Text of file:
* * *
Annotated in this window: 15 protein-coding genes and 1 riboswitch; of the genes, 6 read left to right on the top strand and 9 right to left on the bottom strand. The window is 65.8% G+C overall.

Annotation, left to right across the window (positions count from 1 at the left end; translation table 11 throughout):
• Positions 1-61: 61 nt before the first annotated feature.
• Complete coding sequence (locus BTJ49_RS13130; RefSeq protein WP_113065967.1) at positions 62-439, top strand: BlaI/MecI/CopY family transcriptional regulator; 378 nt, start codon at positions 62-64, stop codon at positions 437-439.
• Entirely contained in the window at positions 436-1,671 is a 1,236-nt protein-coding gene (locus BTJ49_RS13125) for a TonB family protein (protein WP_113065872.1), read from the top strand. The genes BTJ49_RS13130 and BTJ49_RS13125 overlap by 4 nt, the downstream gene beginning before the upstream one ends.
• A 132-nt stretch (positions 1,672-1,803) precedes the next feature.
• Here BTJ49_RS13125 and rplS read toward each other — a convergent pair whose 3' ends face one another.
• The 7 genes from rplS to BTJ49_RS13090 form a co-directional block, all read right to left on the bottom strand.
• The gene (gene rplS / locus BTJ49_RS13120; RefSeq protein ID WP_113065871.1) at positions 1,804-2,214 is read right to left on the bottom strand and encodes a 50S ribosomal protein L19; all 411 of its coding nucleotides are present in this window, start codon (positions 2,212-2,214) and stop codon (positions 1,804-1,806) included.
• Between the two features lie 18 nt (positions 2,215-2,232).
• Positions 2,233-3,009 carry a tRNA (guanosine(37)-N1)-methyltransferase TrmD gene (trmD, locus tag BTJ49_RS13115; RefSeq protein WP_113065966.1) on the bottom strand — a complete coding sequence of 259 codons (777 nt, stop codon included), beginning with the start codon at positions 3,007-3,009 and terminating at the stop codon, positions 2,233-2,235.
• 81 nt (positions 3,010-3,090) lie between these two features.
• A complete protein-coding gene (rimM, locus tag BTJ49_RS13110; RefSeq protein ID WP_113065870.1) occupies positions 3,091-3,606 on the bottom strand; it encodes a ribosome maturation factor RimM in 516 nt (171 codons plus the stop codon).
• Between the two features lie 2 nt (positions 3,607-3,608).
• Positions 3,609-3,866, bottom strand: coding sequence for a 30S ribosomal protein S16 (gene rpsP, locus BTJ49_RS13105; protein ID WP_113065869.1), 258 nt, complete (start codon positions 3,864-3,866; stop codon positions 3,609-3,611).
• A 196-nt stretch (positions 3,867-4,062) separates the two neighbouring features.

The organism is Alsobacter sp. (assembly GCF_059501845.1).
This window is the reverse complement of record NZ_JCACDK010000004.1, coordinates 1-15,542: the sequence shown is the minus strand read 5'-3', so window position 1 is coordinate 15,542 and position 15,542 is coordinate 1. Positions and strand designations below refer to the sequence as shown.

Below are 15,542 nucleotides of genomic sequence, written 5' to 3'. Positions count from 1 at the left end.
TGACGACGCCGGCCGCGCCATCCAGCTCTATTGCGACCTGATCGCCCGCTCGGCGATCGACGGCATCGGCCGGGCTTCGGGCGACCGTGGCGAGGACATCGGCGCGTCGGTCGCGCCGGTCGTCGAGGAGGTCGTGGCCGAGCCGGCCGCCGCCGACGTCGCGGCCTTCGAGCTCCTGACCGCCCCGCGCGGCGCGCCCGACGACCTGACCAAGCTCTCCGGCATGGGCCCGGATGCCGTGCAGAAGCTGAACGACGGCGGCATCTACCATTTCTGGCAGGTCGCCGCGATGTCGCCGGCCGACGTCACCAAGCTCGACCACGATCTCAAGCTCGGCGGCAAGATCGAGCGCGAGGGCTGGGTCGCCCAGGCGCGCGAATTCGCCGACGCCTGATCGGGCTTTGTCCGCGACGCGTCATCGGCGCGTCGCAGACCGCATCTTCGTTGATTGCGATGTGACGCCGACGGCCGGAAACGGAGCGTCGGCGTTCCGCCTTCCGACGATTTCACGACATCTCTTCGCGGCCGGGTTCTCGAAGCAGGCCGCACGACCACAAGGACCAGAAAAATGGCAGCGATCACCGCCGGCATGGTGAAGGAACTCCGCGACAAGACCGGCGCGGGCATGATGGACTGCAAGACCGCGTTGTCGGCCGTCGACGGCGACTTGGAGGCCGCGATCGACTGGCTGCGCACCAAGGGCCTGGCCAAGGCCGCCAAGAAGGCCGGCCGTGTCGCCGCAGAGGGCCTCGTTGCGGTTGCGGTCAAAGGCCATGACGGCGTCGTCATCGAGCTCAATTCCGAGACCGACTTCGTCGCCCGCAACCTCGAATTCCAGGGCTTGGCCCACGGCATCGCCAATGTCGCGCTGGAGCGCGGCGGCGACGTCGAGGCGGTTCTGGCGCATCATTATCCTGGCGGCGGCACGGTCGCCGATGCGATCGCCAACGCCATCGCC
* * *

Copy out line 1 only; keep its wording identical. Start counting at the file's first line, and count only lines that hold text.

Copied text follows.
Annotated in this window: 15 protein-coding genes and 1 riboswitch; of the genes, 6 read left to right on the top strand and 9 right to left on the bottom strand. The window is 65.8% G+C overall.